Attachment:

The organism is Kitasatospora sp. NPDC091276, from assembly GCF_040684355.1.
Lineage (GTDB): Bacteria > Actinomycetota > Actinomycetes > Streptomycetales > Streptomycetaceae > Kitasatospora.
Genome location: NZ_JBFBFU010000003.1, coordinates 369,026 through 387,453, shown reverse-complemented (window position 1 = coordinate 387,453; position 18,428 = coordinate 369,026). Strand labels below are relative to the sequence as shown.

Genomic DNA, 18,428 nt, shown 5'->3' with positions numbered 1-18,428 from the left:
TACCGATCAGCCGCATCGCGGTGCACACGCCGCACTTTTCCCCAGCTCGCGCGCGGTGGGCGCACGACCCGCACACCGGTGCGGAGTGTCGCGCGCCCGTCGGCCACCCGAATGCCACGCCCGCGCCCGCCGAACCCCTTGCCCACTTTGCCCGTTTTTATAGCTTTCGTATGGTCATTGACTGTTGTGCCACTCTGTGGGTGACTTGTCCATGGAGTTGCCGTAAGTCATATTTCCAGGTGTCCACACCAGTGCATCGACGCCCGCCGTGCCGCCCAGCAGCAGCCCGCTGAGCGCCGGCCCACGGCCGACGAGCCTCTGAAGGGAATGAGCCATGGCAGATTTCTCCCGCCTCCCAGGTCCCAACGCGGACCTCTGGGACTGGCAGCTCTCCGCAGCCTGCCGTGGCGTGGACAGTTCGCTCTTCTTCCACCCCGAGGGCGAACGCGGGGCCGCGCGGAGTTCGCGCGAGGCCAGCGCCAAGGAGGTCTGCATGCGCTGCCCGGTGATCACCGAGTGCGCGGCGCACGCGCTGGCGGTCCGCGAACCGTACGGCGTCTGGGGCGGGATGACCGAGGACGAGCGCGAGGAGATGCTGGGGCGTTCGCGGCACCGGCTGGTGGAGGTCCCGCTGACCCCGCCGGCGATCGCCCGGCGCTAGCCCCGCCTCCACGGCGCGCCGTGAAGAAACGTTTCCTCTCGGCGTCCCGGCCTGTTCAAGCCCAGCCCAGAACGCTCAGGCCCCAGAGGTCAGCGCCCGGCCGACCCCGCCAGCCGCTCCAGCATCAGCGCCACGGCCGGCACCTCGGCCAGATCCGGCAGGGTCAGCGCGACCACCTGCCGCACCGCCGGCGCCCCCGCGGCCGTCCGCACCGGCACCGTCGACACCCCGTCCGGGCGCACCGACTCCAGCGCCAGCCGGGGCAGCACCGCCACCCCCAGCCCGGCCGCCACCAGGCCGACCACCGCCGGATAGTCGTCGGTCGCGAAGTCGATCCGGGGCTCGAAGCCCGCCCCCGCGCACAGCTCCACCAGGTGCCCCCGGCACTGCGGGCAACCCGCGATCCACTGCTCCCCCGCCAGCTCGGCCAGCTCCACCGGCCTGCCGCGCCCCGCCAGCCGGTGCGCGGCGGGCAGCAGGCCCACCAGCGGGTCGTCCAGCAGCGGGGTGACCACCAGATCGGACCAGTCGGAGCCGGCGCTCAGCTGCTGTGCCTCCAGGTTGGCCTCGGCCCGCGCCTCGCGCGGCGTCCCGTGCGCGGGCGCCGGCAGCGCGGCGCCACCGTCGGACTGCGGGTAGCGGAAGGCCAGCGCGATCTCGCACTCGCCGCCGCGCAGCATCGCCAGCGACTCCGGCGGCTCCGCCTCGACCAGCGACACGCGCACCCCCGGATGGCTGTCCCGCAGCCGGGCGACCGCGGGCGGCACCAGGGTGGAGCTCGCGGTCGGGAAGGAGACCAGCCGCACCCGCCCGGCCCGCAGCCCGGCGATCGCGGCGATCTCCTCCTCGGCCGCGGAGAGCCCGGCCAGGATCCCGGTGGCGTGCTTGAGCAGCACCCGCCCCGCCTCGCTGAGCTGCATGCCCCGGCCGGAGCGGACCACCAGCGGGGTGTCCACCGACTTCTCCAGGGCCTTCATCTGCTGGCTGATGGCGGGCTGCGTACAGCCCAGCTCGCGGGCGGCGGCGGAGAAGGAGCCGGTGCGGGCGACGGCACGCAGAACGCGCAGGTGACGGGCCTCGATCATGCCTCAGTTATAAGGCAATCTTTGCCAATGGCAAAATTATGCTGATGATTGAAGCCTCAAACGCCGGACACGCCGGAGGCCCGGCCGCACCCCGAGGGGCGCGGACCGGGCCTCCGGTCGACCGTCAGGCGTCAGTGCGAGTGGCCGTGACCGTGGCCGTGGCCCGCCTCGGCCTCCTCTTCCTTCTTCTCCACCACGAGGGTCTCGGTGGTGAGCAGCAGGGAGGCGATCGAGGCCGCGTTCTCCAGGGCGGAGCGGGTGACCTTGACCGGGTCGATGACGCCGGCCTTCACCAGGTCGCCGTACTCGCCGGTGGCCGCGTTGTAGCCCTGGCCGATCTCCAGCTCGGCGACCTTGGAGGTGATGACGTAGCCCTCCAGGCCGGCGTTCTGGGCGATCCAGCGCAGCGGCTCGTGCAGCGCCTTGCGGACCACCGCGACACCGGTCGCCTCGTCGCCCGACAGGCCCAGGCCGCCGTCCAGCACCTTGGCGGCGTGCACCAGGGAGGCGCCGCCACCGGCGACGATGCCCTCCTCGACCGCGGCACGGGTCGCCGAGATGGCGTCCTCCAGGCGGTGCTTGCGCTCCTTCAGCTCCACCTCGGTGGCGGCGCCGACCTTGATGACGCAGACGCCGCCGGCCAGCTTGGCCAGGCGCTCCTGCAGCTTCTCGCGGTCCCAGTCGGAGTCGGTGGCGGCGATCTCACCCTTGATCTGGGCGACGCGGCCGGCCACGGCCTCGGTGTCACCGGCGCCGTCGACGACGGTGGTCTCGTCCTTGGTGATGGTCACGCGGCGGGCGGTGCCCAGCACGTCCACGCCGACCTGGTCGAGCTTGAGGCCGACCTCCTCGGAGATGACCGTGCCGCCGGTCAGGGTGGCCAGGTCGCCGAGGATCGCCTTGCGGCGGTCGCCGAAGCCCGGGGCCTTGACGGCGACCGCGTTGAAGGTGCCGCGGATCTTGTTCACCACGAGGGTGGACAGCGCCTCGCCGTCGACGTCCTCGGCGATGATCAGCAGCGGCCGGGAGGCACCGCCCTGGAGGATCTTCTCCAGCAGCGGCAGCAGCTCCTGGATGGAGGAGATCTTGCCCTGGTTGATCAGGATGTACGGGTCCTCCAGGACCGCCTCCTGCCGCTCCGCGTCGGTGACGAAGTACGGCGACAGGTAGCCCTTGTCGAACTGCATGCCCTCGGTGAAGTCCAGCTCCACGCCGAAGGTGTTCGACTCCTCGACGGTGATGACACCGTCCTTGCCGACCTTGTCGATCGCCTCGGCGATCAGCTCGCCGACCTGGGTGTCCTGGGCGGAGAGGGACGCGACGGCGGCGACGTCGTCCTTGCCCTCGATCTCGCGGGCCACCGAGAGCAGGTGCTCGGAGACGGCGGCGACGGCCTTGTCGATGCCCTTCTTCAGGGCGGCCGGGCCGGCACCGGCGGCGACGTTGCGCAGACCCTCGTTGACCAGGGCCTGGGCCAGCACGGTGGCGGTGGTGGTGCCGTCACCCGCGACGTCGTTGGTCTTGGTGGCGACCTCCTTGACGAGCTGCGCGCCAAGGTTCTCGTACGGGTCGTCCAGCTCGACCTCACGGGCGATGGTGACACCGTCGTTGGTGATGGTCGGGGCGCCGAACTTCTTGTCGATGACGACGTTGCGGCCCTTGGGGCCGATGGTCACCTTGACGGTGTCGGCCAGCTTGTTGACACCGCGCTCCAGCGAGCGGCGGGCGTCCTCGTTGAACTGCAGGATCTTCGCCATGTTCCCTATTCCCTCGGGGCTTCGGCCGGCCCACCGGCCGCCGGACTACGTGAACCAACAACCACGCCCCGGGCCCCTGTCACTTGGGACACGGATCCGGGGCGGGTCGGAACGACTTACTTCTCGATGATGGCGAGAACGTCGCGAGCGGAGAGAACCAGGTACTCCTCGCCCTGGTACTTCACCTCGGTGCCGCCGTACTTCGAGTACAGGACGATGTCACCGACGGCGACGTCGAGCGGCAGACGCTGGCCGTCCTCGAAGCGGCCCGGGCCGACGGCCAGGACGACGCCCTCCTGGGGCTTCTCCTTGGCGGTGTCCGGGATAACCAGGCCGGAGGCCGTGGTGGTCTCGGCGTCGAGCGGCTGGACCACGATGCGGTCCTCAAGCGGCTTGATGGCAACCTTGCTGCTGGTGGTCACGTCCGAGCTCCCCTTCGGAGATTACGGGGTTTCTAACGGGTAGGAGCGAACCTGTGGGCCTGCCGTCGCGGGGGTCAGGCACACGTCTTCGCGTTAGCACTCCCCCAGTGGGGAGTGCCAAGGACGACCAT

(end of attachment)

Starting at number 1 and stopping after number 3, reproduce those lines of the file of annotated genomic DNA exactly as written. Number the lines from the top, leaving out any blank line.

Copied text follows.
The organism is Kitasatospora sp. NPDC091276, from assembly GCF_040684355.1.
Lineage (GTDB): Bacteria > Actinomycetota > Actinomycetes > Streptomycetales > Streptomycetaceae > Kitasatospora.
Genome location: NZ_JBFBFU010000003.1, coordinates 369,026 through 387,453, shown reverse-complemented (window position 1 = coordinate 387,453; position 18,428 = coordinate 369,026). Strand labels below are relative to the sequence as shown.